Welch is your classic case of self-deception. It amazes me that he still doesn’t get it. He has convinced himself that President Bush and his national-security state cohorts were just a group of innocent babes in the woods who received bad information and, therefore, made an honest mistake in invading Iraq. Really? Then why didn’t Bush, the Pentagon, and the CIA apologize when their “mistake” was discovered and immediately order all their troops home? Isn’t that what someone should do when he has committed a mistake, especially when the mistake has caused the needless deaths, maiming, torture, and injury to thousands of people? Instead, Bush and his army continued killing, maiming, torturing, incarcerating, and injuring people in Iraq and destroying homes, businesses and infrastructure for 11 long years after they realized their “mistake.” And during those 11 years, many Americans continued saying to U.S. soldiers, “Thank you for your service in Iraq,” notwithstanding the fact that they were still killing Iraqis long after Bush’s WMD “mistake” had been realized.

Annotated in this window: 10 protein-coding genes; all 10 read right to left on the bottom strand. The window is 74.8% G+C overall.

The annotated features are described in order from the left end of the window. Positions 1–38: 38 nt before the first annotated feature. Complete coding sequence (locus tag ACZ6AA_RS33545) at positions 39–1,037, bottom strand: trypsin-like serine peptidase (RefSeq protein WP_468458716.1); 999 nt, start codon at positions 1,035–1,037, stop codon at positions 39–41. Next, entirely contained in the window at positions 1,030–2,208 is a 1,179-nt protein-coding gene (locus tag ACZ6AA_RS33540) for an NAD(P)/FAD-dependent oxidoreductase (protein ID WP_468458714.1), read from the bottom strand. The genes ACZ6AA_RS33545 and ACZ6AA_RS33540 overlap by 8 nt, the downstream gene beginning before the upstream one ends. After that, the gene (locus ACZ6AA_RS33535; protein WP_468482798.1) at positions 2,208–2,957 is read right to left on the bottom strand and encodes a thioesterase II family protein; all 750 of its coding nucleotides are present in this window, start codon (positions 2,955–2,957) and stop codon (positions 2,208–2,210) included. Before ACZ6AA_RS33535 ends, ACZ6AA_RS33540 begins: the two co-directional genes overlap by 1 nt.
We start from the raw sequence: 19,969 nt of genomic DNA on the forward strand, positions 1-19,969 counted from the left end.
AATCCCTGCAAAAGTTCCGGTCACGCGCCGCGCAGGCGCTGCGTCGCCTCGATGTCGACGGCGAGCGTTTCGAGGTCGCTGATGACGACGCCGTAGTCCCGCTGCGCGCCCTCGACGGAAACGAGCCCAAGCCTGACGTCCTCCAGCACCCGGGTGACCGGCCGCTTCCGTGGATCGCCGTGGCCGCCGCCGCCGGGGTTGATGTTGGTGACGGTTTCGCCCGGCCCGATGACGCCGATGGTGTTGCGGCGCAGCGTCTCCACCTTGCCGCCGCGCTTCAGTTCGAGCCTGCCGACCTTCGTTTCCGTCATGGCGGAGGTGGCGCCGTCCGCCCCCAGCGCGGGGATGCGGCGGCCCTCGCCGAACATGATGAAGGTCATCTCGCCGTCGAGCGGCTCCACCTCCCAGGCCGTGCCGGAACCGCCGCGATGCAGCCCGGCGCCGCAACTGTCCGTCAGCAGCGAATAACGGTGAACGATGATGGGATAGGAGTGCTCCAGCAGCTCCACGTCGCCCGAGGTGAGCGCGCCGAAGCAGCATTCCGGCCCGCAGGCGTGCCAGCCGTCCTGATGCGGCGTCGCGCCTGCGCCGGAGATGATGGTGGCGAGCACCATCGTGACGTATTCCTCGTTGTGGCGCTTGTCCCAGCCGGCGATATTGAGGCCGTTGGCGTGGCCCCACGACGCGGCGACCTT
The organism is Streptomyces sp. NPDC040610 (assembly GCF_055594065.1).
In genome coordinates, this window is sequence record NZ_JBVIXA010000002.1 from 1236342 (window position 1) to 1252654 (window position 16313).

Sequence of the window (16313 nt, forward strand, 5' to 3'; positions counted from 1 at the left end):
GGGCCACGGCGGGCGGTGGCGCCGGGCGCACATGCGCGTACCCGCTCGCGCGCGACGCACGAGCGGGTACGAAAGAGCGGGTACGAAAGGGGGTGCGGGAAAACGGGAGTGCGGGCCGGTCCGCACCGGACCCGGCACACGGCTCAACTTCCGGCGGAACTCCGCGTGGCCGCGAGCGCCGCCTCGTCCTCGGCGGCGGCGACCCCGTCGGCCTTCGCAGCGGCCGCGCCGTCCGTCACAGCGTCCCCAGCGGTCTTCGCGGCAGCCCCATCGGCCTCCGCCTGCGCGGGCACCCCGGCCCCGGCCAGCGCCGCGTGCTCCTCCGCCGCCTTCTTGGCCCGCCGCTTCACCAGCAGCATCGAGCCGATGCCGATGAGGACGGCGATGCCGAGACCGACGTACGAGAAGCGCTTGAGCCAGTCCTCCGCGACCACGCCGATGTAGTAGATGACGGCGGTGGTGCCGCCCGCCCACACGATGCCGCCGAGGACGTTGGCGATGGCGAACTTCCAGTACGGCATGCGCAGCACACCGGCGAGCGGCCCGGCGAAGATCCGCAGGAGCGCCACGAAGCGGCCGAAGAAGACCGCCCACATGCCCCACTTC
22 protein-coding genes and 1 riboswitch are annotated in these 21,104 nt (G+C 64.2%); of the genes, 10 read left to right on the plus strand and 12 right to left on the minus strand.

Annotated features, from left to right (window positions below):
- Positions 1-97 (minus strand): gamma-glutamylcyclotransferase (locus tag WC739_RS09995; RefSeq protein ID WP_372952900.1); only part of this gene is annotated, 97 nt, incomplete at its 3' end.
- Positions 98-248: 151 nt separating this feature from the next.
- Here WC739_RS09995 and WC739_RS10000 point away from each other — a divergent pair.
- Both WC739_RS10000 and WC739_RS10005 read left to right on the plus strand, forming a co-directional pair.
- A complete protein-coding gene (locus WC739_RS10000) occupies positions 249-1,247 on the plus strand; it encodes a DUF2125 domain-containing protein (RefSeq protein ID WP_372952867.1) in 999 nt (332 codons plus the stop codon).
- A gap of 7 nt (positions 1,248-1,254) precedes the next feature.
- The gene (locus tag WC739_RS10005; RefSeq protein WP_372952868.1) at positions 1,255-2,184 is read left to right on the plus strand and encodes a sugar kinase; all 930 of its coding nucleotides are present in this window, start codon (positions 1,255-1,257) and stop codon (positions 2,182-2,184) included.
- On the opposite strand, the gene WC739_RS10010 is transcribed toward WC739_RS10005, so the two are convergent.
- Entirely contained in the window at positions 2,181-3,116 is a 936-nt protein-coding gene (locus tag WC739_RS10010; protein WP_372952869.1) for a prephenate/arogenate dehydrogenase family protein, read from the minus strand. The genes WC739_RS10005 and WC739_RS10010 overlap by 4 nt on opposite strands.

But there are two other critically important factors that belie Air Force veteran Welch’s reasoning.
First, the U.S. government had no legal authority to enforce UN resolutions with an invasion of Iraq. Don’t forget: That was Bush’s principal justification for the invasion — that Saddam Hussein had refused to disarm his weapons of mass destruction pursuant to resolutions requiring him to do so that had been passed by the United Nations.
But here’s the law: Only the United Nations has the legal authority to enforce its own resolutions. The individual members of the UN do not have the authority to enforce resolutions of the United Nations.
Yet, that is precisely what George W. Bush and his national-security team did. They first went to the United Nations and tried to convince UN officials to approve a UN invasion, one that Bush was ready to commit his army to.